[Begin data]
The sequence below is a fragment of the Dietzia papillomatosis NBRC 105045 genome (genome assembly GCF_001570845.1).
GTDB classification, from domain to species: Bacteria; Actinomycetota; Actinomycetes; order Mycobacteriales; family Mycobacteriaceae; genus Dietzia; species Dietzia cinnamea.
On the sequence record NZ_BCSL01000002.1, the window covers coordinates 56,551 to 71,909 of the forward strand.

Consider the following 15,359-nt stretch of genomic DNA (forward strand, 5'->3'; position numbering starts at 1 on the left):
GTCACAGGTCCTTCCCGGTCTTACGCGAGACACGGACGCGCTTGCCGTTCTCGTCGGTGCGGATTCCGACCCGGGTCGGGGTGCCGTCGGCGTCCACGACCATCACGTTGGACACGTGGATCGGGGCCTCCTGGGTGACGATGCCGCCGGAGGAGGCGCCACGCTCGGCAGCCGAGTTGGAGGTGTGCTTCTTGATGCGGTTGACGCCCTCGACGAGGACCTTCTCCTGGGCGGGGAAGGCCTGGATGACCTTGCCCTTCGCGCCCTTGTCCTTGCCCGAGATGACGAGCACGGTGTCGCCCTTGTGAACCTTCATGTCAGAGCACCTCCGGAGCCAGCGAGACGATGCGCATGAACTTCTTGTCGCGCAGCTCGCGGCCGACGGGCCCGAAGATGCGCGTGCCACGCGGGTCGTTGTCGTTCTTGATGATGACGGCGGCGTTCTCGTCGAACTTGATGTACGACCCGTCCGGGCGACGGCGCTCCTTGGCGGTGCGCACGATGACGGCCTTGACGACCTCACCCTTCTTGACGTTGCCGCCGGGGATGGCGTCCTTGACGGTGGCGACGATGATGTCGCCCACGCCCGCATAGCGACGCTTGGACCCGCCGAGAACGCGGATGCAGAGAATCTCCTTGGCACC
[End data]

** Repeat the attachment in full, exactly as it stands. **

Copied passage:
The sequence below is a fragment of the Dietzia papillomatosis NBRC 105045 genome (genome assembly GCF_001570845.1).
GTDB classification, from domain to species: Bacteria; Actinomycetota; Actinomycetes; order Mycobacteriales; family Mycobacteriaceae; genus Dietzia; species Dietzia cinnamea.
On the sequence record NZ_BCSL01000002.1, the window covers coordinates 56,551 to 71,909 of the forward strand.

Consider the following 15,359-nt stretch of genomic DNA (forward strand, 5'->3'; position numbering starts at 1 on the left):
GTCACAGGTCCTTCCCGGTCTTACGCGAGACACGGACGCGCTTGCCGTTCTCGTCGGTGCGGATTCCGACCCGGGTCGGGGTGCCGTCGGCGTCCACGACCATCACGTTGGACACGTGGATCGGGGCCTCCTGGGTGACGATGCCGCCGGAGGAGGCGCCACGCTCGGCAGCCGAGTTGGAGGTGTGCTTCTTGATGCGGTTGACGCCCTCGACGAGGACCTTCTCCTGGGCGGGGAAGGCCTGGATGACCTTGCCCTTCGCGCCCTTGTCCTTGCCCGAGATGACGAGCACGGTGTCGCCCTTGTGAACCTTCATGTCAGAGCACCTCCGGAGCCAGCGAGACGATGCGCATGAACTTCTTGTCGCGCAGCTCGCGGCCGACGGGCCCGAAGATGCGCGTGCCACGCGGGTCGTTGTCGTTCTTGATGATGACGGCGGCGTTCTCGTCGAACTTGATGTACGACCCGTCCGGGCGACGGCGCTCCTTGGCGGTGCGCACGATGACGGCCTTGACGACCTCACCCTTCTTGACGTTGCCGCCGGGGATGGCGTCCTTGACGGTGGCGACGATGATGTCGCCCACGCCCGCATAGCGACGCTTGGACCCGCCGAGAACGCGGATGCAGAGAATCTCCTTGGCACC